Centuries of exploration and discovery have documented the diversity of life on Earth. Records of this biodiversity are, for the most part, distributed across varied and distinct natural history collections worldwide. This makes the task of extracting and mobilising the information within these collections an immense challenge.
In this special issue of ZooKeys, 18 papers by 81 authors examine progress and prospects for mass digitising entire natural history collections. These papers provide a snapshot of activity, in what is a fast moving field that is seeing ever-increasing degrees of collaboration across disciplines and between collection-based institutions. Examples of research covered by these articles include a description to efforts digitise 30 million plant, invertebrate and vertebrate specimens at NCB Naturalis in the Netherlands; new scanning and telemicroscopy solutions to digitise the millions of pinned insect specimens held in the Australian National Insect Collection and its European and North American counterparts; citizen science projects being used to crowdsource the transcription of thousands of specimen labels and field notebooks; and new data portals providing central access to millions of biological specimens across Europe.
Many of these projects deal with the unique challenges associated with major collections that have built up over several centuries, with different communities of practices and different user communities. Despite many differences, standards for collection acquisition, preservation and documentation are broadly consistent, meaning that there is sufficient common ground to bring together the enormous amounts of data that are being exposed through mass digitisation efforts. These data will become the new frontier for natural history collection management and research in the next decade.
- Bringing collections out of the dark (Vincent Smith, Vladimir Blagoderov) Pages: 1-6
- Mass digitization of scientific collections: New opportunities to transform the use of biological specimens and underwrite biodiversity science (Reed Beaman, Nico Cellinese) Pages: 7-17
- Five task clusters that enable efficient and effective digitization of biological collections (Gil Nelson, Deborah Paul, Greg Riccardi, Austin Mast) Pages: 19-45
- OpenUp! Creating a cross-domain pipeline for natural history data (Walter Berendsohn, Anton Güntsch) Pages: 47-54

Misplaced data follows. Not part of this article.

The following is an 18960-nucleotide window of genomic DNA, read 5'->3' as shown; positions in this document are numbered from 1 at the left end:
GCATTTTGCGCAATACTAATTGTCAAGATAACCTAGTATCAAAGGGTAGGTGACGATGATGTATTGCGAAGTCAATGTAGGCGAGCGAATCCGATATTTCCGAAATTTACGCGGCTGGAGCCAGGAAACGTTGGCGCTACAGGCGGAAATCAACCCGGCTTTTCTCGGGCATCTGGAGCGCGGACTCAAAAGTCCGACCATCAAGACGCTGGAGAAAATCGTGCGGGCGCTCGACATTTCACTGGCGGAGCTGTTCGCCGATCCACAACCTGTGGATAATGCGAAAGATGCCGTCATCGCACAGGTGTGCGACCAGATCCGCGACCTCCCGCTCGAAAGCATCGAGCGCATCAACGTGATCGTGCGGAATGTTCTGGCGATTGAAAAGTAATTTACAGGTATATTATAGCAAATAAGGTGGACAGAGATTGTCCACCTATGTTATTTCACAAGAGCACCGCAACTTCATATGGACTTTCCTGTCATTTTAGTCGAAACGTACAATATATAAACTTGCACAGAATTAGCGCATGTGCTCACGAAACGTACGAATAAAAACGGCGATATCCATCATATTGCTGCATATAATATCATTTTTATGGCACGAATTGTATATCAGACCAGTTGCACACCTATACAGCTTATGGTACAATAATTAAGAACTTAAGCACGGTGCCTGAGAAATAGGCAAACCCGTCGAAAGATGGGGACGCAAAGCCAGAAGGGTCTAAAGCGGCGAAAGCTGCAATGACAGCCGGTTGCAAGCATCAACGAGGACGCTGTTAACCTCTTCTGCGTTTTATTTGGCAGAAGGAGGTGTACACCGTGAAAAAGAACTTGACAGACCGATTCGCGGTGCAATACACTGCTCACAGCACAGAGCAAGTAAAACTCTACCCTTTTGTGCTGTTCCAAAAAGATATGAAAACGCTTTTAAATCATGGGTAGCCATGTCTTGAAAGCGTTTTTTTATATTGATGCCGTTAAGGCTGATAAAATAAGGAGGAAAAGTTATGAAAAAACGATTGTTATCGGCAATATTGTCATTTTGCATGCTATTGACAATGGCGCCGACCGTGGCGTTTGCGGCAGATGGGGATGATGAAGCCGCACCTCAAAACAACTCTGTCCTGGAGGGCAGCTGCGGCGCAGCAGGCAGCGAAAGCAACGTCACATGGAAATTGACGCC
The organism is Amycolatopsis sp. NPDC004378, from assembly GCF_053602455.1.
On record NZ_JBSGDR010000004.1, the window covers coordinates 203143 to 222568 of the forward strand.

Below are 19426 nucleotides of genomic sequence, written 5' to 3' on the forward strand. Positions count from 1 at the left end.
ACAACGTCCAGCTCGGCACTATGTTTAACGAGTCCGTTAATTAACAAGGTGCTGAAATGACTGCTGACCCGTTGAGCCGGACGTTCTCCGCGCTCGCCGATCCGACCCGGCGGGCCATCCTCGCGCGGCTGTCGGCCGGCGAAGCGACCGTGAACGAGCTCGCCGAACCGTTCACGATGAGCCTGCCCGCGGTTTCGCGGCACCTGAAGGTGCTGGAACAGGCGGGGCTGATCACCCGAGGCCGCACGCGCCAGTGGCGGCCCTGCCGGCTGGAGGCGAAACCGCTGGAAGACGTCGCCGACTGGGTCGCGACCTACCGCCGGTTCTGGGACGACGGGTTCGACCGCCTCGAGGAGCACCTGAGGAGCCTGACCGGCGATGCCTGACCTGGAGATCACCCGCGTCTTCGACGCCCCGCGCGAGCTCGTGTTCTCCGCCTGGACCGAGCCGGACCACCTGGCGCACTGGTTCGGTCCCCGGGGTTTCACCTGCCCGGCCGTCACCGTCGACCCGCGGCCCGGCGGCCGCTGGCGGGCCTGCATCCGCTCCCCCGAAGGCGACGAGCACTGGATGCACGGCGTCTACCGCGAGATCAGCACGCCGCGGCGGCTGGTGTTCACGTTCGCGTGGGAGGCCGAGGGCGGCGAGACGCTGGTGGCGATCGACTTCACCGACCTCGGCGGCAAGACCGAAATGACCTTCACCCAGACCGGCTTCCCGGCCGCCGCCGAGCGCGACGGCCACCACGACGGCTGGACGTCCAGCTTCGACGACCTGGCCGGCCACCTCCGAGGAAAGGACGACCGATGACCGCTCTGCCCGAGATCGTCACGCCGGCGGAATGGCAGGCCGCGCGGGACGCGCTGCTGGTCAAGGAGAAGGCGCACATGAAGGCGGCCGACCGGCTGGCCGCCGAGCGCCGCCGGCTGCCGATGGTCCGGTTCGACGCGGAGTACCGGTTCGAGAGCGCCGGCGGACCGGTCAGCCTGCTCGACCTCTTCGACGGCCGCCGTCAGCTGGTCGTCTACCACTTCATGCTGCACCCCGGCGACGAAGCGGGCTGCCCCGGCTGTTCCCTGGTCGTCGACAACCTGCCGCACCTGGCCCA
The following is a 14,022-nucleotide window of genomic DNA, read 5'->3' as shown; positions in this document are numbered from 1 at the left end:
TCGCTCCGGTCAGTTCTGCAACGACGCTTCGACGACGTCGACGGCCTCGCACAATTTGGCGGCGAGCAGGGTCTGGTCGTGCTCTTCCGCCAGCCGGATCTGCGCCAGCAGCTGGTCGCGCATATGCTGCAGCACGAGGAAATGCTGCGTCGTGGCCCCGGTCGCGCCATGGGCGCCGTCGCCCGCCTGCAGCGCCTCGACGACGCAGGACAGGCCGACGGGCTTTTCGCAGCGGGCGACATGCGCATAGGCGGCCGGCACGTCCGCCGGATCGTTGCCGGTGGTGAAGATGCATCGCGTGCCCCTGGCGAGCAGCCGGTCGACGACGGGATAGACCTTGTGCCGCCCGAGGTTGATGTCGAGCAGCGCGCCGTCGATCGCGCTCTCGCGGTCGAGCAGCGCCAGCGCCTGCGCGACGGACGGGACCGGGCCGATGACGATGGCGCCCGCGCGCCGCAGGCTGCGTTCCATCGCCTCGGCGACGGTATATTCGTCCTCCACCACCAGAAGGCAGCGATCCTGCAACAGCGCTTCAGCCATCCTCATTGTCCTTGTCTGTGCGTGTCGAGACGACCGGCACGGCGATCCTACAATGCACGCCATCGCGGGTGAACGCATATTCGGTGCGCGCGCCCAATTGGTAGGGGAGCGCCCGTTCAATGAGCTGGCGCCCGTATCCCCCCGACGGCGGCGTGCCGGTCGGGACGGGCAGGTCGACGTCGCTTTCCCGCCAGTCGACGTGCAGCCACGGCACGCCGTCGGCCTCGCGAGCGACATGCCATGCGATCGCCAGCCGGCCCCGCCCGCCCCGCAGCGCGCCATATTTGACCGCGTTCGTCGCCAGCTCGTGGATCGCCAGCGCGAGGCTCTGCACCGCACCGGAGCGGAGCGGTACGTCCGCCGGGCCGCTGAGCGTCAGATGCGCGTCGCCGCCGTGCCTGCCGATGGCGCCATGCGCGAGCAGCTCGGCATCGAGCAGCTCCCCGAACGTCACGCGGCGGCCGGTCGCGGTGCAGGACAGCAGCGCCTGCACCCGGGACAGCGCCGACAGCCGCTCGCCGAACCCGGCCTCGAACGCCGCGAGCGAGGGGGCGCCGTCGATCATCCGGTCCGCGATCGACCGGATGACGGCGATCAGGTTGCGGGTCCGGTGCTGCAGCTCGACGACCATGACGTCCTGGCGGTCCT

- The US Virtual Herbarium: working with individual herbaria to build a national resource (Mary Barkworth, Zack Murrell) Pages: 55-73
- The development of a digitising service centre for natural history collections (Riitta Tegelberg, Jaana Haapala, Tero Mononen, Mika Pajari, Hannu Saarenmaa) Pages: 75-86
- 'From Pilot to production': Large Scale Digitisation project at Naturalis Biodiversity Center (Jon Peter Oever, Marc Gofferjé) Pages: 87-92
- Developing integrated workflows for the digitisation of herbarium specimens using a modular and scalable approach (Elspeth Haston, Robert Cubey, Martin Pullan, Hannah Atkins, David Harris) Pages: 93-102
- Increasing the efficiency of digitization workflows for herbarium specimens (Melissa Tulig, Nicole Tarnowsky, Michael Bevans, Anthony Kirchgessner, Barbara Thiers) Pages: 103-113
- Results and insights from the NCSU Insect Museum GigaPan project (Matthew Bertone, Robert Blinn, Tanner Stanfield, Kelly Dew, Katja Seltmann, Andrew Deans) Pages: 115-132
- No specimen left behind: industrial scale digitization of natural history collections (Vladimir Blagoderov, Ian Kitching, Laurence Livermore, Thomas Simonsen, Vincent Smith) Pages: 133-146
- Whole-drawer imaging for digital management and curation of a large entomological collection (Beth Mantle, John LaSalle, Nicole Fisher) Pages: 147-163
- InvertNet: a new paradigm for digital access to invertebrate collections (Chris Dietrich, John Hart, David Raila, Umberto Ravaioli, Nahil Sobh, Omar Sobh, Chris Taylor) Pages: 165-181
- DScan – a high-performance digital scanning system for entomological collections (Stefan Schmidt, Michael Balke, Stefan Lafogler) Pages: 183-191
- Nomenclatural benchmarking: the roles of digital typification and telemicroscopy (Quentin Wheeler, Thierry Bourgoin, Jonathan Coddington, Timothy Gostony, Andrew Hamilton, Roy Larimer, Andrew Polaszek, Michael Schauff, Alma Solis) Pages: 193-202
- Image based Digitisation of Entomology Collections: Leveraging volunteers to increase digitization capacity (Paul Flemons, Penny Berents) Pages: 203-217
- The notes from nature tool for unlocking biodiversity records from museum records through citizen science (Andrew Hill, Robert Guralnick, Arfon Smith, Andrew Sallans, Rosemary Gillespie, Michael Denslow, Joyce Gross, Zack Murrell, Tim Conyers, Peter Oboyski, Joan Ball, Andrea Thomer, Robert Prys-Jones, Javier de la Torre, Patrick Kociolek, Lucy Fortson) Pages: 219-233
- From documents to datasets: A MediaWiki-based method of annotating and extracting species observations in century-old field notebooks (Andrea Thomer, Gaurav Vaidya, Robert Guralnick, David Bloom, Laura Russell) Pages: 235-253
- Integrating specimen databases and revisionary systematics (Randall Schuh) Pages: 255-267